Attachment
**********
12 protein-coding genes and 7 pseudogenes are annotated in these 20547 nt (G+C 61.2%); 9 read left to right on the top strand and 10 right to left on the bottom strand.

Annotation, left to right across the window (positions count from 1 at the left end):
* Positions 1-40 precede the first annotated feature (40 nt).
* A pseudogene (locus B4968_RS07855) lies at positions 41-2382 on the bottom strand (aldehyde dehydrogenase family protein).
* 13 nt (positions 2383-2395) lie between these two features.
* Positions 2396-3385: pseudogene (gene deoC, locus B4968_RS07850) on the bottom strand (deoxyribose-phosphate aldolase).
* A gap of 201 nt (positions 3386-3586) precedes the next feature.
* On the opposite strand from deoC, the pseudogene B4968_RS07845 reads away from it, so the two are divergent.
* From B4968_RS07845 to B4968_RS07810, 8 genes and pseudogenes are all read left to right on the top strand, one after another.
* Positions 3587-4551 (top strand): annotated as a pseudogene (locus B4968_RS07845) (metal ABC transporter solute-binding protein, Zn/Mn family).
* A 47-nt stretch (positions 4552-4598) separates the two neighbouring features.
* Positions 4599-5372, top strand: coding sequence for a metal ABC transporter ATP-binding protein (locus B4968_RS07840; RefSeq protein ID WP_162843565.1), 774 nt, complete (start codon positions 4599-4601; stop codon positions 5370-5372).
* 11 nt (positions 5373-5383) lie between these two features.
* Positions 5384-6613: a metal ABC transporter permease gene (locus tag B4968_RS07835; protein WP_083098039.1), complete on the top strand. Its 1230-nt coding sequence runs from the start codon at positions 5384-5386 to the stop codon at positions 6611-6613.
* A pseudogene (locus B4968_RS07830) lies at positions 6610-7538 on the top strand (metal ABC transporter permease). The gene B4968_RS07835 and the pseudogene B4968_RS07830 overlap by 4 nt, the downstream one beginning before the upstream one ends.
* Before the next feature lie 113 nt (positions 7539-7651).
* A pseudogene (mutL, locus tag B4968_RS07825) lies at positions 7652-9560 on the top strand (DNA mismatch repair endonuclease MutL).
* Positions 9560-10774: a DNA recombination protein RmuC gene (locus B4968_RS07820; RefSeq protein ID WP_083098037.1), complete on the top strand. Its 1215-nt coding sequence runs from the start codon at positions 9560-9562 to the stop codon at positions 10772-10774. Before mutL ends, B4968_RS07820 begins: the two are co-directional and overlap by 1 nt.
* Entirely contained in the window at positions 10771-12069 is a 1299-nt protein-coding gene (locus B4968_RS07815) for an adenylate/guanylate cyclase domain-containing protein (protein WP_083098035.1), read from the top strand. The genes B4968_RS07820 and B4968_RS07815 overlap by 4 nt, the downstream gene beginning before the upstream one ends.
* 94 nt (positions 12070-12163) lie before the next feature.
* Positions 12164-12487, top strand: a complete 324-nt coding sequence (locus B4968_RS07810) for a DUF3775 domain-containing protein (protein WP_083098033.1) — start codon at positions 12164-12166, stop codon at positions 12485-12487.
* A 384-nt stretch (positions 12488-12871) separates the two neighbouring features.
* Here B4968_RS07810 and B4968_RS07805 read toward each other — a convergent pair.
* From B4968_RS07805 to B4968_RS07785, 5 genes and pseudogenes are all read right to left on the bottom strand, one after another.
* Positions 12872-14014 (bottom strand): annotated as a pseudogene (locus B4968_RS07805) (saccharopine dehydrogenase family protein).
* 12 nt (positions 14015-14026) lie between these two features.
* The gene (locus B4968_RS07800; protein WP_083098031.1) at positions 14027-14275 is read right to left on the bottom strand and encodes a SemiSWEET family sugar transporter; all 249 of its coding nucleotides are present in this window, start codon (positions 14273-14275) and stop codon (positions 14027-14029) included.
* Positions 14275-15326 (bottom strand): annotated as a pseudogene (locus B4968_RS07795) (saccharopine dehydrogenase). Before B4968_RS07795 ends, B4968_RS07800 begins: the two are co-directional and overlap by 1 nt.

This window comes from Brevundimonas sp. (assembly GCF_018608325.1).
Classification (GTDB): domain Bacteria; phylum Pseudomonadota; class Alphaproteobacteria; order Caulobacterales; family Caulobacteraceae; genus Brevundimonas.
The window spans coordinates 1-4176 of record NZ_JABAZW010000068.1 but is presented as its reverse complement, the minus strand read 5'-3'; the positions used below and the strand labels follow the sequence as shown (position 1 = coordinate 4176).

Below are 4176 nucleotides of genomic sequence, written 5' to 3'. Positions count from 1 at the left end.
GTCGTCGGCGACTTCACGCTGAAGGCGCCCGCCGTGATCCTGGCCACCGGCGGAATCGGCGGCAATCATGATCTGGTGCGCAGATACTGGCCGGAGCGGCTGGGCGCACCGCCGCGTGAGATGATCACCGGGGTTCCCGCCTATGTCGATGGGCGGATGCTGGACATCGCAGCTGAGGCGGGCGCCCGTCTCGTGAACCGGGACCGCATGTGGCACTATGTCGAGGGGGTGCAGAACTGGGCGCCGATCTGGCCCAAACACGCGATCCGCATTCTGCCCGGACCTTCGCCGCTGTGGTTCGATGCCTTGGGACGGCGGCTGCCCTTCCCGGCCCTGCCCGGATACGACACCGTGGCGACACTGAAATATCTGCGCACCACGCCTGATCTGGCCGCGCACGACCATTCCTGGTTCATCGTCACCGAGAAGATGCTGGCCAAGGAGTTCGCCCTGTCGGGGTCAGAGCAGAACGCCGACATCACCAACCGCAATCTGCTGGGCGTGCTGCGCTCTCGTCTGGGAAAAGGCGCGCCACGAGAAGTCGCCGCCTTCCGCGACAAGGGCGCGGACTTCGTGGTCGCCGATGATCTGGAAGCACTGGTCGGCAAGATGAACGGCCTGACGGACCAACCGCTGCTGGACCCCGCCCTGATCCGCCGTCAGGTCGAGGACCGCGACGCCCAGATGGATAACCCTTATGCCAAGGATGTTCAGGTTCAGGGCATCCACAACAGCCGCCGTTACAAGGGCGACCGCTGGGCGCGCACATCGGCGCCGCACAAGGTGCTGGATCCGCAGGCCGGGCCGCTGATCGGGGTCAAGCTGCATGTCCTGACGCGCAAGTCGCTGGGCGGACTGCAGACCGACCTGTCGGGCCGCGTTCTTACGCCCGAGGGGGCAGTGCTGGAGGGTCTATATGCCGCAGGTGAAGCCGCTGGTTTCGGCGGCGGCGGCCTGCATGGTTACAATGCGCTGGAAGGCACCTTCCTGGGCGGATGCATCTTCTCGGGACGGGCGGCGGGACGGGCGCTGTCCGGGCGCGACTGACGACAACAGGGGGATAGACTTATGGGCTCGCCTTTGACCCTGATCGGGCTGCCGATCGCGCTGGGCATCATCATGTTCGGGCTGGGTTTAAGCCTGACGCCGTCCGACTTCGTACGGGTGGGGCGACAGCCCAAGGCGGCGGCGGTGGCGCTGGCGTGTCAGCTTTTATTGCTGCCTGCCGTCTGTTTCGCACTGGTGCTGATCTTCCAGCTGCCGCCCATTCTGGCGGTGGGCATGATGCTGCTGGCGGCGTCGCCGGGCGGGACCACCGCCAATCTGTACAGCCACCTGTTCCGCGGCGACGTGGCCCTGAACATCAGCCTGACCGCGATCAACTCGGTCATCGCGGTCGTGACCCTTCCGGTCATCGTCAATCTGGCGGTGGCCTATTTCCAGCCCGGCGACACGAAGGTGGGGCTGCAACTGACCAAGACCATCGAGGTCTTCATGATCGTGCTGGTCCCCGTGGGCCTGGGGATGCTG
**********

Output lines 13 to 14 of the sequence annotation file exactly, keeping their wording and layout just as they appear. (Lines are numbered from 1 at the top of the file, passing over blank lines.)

* 11 nt (positions 5373-5383) lie between these two features.
* Positions 5384-6613: a metal ABC transporter permease gene (locus tag B4968_RS07835; protein WP_083098039.1), complete on the top strand. Its 1230-nt coding sequence runs from the start codon at positions 5384-5386 to the stop codon at positions 6611-6613.